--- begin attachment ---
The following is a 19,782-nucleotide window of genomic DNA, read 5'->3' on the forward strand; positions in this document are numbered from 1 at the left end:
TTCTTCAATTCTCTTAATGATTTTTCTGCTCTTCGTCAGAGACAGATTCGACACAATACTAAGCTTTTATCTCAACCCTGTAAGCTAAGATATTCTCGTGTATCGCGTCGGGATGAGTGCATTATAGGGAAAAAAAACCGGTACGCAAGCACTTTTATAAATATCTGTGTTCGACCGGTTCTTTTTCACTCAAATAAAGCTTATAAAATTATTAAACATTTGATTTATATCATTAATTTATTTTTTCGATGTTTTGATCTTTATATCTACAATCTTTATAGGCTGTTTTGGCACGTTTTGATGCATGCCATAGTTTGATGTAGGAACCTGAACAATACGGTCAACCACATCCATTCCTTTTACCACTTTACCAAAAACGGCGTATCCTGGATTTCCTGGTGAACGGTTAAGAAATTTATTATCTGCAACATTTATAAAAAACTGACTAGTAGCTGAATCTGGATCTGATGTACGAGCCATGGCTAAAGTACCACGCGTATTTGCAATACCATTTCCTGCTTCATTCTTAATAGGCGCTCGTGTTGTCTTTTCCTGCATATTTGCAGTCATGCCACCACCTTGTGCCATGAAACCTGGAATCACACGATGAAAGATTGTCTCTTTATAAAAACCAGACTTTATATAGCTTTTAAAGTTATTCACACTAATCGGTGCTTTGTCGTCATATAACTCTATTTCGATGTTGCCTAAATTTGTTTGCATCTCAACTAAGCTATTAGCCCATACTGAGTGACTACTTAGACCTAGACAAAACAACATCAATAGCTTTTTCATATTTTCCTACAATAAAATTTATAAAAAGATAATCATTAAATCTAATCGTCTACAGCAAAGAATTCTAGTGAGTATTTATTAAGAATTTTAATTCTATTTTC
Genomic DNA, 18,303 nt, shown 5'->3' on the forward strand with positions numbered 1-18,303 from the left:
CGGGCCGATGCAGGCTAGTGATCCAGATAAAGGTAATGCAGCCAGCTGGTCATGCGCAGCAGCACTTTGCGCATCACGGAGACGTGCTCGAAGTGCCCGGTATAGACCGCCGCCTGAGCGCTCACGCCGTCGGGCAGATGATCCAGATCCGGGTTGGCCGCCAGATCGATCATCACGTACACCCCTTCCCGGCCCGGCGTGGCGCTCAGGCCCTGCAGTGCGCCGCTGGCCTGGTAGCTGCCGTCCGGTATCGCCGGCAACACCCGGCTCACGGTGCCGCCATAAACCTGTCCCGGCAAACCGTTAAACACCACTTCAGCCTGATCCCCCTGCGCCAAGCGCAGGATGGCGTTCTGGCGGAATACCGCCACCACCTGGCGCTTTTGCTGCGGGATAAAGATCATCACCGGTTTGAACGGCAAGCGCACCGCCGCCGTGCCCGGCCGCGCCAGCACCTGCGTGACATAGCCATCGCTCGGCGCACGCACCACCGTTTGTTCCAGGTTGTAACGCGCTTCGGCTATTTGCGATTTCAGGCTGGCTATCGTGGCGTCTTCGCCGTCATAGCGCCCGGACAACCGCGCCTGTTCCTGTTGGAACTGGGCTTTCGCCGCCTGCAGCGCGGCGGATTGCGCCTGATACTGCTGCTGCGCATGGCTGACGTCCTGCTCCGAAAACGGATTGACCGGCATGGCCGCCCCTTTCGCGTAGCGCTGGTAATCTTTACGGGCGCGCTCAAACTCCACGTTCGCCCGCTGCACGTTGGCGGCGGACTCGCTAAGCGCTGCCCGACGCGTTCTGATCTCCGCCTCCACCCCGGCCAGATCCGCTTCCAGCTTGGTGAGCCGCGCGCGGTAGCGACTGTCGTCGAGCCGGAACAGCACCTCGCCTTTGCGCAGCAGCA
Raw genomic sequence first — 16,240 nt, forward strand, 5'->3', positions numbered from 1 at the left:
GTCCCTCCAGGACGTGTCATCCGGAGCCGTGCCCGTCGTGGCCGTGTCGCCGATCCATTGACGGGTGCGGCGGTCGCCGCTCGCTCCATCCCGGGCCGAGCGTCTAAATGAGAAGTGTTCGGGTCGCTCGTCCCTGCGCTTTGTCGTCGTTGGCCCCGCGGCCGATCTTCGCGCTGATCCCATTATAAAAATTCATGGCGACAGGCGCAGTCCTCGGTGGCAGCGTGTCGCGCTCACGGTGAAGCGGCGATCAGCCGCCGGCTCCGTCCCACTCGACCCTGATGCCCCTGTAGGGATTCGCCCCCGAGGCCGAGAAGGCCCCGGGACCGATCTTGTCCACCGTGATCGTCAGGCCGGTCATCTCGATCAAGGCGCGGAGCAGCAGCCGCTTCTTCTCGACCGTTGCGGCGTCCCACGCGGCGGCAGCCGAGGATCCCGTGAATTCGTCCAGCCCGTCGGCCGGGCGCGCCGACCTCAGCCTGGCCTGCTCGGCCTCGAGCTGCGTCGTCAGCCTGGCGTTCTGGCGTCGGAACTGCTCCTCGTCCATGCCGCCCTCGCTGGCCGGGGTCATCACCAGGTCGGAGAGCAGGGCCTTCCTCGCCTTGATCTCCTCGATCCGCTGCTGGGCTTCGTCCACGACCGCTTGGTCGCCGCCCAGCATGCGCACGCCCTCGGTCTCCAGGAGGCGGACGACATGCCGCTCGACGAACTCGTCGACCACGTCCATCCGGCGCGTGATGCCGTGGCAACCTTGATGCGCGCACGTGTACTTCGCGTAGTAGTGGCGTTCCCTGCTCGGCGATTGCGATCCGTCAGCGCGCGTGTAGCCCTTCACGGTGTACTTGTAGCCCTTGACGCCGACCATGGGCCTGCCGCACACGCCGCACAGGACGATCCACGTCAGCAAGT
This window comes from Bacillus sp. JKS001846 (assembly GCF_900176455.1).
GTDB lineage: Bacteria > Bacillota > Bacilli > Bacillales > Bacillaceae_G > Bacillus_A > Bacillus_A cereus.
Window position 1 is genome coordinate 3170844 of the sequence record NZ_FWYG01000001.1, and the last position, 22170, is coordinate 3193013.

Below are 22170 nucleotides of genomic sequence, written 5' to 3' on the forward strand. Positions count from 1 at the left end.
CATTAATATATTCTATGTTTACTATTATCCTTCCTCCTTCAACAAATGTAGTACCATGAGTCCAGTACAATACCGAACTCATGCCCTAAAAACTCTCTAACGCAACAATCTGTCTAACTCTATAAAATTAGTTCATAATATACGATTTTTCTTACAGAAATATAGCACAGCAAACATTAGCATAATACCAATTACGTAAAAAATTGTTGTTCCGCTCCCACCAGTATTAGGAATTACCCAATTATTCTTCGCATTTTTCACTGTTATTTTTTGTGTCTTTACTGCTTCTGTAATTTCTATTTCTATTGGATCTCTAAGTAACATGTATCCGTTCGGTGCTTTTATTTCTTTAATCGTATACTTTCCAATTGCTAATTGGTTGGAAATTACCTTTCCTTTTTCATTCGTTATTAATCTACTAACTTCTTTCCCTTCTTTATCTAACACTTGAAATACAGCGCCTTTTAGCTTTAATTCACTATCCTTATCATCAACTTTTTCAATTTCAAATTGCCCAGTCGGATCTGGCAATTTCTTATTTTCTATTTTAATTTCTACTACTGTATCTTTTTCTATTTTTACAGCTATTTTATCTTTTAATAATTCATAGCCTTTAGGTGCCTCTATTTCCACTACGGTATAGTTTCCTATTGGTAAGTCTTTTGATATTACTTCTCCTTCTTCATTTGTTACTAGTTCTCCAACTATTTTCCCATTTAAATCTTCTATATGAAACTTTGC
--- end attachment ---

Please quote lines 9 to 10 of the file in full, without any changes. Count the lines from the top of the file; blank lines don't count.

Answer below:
Window position 1 is genome coordinate 3170844 of the sequence record NZ_FWYG01000001.1, and the last position, 22170, is coordinate 3193013.

Below are 22170 nucleotides of genomic sequence, written 5' to 3' on the forward strand. Positions count from 1 at the left end.